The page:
Mr. Chairman, I think an issue thats related to this issue is that if we, and we could do this, Congress could simply do this by running the printing press and printing up more of these bonds, if there was a googol trillion dollars in the trust fund, and thats 10 to the 100 trillion in the trust fund; or if theres zero, the implication for the federal budget are identical after 2016. It makes absolutely no difference whats in the trust fund, and because of this, we would argue in economics theres nothing in the trust fund, its simply a promise, and as it impinges, as I pointed out earlier, both with Medicare, Medicaid and this, by 2070 one hundred percent of the federal budget will be used for these programs. And thats assuming the federal budget grows with gross domestic product and stays a fifth of the GDP. The point is that the trust fund is irrelevant except in this legal sense, that when the trustees come to the Secretary of Treasury and hand them these certificates, they are required to give us cash and thats only required if Congress requires them to do that, and if its impinging on the other aspects of the federal budget that are more important at the time, then clearly hard decisions have to be made. But it doesnt change the actual federal revenues in any way. So it impinges on these revenues, and its important for I think the public to understand what the trust fund really means and changing those numbers, because they can easily be changed and the system can be made solvent in that sense of the word. We can make that trust fund anything we want to. If we want to change the interest payments, which is a suggestion thats been made, change the rate of interest, make it 100 percent a year, we can make this last forever, but we can never actually find the real resources because retired people, as I say, drive real cars, eat real food, and live in real apartments and use real medical care, and thats real output in the country and thats the only thing we have. We cant change it with writing numbers on a sheet of paper.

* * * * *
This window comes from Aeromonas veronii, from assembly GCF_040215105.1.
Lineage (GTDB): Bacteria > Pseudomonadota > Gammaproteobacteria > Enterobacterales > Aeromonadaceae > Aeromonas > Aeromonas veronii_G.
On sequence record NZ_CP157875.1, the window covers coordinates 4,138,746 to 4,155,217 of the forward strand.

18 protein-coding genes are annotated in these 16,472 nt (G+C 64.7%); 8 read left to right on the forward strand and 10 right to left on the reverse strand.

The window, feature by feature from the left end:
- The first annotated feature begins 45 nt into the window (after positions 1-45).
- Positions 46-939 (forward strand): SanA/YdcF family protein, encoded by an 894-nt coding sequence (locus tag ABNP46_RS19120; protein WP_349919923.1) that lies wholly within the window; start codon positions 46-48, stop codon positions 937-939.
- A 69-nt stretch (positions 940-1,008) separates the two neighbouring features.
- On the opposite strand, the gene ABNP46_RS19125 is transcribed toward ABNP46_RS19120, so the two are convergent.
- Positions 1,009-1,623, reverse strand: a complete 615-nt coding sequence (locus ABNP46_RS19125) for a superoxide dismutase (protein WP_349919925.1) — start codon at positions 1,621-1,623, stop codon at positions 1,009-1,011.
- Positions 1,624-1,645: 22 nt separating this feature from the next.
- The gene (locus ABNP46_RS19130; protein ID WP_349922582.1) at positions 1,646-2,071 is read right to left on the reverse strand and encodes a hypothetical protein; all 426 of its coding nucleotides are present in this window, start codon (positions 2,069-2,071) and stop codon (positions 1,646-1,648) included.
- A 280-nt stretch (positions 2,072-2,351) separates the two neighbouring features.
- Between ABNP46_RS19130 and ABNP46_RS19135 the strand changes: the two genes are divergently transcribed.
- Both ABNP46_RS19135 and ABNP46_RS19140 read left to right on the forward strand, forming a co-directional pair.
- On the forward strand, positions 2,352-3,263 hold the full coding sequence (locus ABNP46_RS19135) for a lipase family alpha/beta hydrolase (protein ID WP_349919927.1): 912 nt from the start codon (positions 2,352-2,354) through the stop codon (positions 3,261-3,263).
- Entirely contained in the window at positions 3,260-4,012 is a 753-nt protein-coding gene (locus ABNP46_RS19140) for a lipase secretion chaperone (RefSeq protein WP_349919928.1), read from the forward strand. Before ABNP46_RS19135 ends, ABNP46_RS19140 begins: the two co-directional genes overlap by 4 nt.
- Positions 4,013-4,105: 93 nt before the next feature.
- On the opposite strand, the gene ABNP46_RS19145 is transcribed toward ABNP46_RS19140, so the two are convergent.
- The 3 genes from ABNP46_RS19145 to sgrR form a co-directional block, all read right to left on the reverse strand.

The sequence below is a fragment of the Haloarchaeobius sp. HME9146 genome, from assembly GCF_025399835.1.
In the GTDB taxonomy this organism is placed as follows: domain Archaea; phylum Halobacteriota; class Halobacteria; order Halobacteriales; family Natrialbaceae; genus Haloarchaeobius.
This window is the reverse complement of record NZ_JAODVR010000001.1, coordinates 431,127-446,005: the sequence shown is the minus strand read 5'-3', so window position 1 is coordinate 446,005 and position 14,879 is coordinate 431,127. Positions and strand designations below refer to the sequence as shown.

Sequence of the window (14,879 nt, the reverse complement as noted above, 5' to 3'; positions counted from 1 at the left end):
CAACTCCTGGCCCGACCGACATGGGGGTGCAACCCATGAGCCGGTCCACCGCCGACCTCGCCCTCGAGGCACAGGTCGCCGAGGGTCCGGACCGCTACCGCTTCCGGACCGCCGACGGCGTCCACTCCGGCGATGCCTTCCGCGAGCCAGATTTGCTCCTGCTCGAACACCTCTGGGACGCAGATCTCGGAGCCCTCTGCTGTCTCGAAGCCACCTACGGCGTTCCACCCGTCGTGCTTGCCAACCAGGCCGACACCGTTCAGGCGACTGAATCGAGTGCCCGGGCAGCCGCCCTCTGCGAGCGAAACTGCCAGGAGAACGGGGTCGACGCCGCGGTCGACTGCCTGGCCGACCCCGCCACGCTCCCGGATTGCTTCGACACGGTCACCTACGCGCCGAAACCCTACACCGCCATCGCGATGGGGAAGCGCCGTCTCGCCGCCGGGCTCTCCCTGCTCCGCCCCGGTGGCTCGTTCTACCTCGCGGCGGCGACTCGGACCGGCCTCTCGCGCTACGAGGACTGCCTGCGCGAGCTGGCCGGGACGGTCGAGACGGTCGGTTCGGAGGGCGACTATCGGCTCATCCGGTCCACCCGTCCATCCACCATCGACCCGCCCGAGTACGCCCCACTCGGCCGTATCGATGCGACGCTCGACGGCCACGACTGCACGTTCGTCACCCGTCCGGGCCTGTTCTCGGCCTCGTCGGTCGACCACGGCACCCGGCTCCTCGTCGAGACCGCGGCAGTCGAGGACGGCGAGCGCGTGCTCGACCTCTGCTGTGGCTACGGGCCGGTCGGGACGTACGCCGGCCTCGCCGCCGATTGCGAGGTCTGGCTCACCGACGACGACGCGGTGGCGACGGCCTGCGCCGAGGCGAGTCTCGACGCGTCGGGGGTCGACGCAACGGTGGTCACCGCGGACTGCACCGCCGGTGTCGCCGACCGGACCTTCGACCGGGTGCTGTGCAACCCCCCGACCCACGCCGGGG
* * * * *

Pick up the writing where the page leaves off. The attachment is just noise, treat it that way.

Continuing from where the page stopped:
Here's another little ditty for you.
The Social Security trust funds, FOASI and DI, were awarded $86.7 billion in "interest" this year. Assuming that the interest rate of 5.327 percent remains constant, this compounding interest would generate $1.65 trillion in bogus bonds by 2018. This almost doubles the trust's current "holdings" and it does not include what will be added by thirteen more years of surplus borrowing (theft). Do you know of any legitimate private sector insurance company or program that can operate this way?
Do you hear anyone else talking about this other retirement insurance program, the Federal Employees Retirement System? All entitlement trust funds are in the same boat as Social Security. And as far as I know, the FERS scam may have been set up originally to run this way or at least since the Eighties when FERS replaced the original Civil Service Retirement plan.